It is an open secret that the only industry that has caused bigger pollution than the fashion industry is the oil industry. The fashion industry entails supply chains of production, raw material, manufacture of textile, clothing construction, retail, shipping, use, and disposal. Going deeper, you may find a pattern that runs across the use of obvious pollutants including pesticides made use of in cultivation, toxic dyes for fabric manufacture, high amount of waste clothing produced, in addition to the alarming increase in the use of natural resources for farming, extraction, harvesting, manufacturing, processing, and shipping.

For instance, for manufacturing synthetic fibers including polyester, a large amount of crude oil and energy is used which emits harmful emissions such as volatile organic compounds, acid gasses including HCL, particulate matter. Both nylon and polyester are by-products of petrochemicals meaning they are unsustainable by default. There is a large amount of nitrous oxide, a greenhouse gas, emitted out of nylon manufacture. To put it further, one pound of nitrous oxide can impact the air by 300x times than carbon dioxide in terms of global warming. Another matter of grave concern is the amount of waste emitted by the fashion industry. About 15 million tons of textile waste was released in 2013 alone.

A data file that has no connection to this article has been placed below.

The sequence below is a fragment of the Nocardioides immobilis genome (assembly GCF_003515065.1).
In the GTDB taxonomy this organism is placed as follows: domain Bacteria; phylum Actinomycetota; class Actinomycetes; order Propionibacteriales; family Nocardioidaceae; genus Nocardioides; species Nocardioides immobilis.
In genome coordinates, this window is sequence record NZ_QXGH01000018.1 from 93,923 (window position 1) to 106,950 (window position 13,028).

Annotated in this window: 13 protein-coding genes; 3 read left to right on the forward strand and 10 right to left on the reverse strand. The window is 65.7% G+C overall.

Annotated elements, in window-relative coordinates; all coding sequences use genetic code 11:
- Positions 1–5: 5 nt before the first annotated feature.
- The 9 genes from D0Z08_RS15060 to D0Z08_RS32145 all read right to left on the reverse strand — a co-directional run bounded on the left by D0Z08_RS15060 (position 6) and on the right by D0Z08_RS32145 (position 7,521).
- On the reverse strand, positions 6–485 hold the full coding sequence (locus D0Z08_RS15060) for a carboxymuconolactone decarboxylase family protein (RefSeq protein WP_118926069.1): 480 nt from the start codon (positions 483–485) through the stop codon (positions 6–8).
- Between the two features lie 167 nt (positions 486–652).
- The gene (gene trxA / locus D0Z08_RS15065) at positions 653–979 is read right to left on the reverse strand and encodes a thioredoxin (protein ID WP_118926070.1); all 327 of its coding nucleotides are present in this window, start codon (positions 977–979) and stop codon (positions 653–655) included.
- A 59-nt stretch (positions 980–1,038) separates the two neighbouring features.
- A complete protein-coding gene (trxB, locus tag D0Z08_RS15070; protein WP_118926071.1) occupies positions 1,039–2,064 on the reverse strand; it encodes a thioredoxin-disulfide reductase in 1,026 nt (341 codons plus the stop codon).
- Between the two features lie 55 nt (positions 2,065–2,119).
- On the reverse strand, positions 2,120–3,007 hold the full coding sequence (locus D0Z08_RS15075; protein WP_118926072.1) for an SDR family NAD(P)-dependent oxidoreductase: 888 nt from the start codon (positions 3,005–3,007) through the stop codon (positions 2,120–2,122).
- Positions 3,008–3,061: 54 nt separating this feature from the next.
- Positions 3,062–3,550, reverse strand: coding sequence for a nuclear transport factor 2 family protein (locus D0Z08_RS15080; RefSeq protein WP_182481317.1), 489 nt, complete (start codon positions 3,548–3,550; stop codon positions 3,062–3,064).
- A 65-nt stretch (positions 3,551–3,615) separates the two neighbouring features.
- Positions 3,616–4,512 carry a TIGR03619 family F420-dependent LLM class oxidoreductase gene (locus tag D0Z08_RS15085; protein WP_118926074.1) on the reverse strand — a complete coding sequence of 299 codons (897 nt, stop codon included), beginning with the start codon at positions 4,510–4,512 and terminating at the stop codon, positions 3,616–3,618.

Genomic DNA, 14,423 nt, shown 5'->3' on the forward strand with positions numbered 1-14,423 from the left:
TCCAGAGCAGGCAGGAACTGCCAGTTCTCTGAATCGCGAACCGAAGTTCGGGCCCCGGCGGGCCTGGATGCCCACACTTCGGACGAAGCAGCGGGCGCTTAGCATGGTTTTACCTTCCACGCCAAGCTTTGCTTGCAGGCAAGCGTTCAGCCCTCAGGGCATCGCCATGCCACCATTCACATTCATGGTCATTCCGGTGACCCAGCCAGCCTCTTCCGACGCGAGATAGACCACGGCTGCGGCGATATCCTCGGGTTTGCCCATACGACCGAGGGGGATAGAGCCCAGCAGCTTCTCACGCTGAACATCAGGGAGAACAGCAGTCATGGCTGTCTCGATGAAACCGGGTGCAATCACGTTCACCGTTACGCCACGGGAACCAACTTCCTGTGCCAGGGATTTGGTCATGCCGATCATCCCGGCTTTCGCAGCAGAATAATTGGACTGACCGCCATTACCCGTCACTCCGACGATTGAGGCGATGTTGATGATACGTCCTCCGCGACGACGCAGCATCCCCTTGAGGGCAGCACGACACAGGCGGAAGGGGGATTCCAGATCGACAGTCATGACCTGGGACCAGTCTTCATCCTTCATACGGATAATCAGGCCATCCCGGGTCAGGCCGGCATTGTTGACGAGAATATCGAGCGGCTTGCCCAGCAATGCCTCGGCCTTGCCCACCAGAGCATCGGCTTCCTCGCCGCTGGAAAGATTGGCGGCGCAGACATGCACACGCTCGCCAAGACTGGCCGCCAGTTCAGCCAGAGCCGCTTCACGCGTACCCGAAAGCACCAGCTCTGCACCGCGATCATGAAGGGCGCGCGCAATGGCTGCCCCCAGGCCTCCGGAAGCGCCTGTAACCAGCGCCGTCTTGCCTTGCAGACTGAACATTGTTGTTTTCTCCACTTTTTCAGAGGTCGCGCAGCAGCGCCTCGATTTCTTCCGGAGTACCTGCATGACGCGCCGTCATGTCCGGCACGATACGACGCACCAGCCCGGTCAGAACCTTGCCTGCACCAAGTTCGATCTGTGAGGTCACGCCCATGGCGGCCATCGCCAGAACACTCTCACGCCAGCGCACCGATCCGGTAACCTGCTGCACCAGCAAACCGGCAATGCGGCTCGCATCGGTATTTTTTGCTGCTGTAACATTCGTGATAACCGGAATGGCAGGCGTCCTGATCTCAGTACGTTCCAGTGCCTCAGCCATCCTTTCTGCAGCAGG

While reliable studies conducted worldwide links chemicals directly to human health issues, the chemicals used in garments during production have been linked to lung, kidney and liver disorders and neurotoxicity and other ailments. If you are wearing wrinkle-resistant shirts, don’t forget they are made with formaldehyde and have been associated with nose and eye irritation and skin allergies.

There are thousands of chemicals that pose a potential threat when manufacturing garments such as Dimethylformamide in acrylic fabrics, Azo dyes used in coloring, Phthalates in fake leather, waterproof clothing and raincoats, and Nanosilver in clothes labeled as ‘anti-microbial’.

All said and done, chemicals found in garments have not been found to cause human health issues more serious than irritations and allergic reactions, but the fact is there are always safer substitutes and using these chemicals isn’t always needed.

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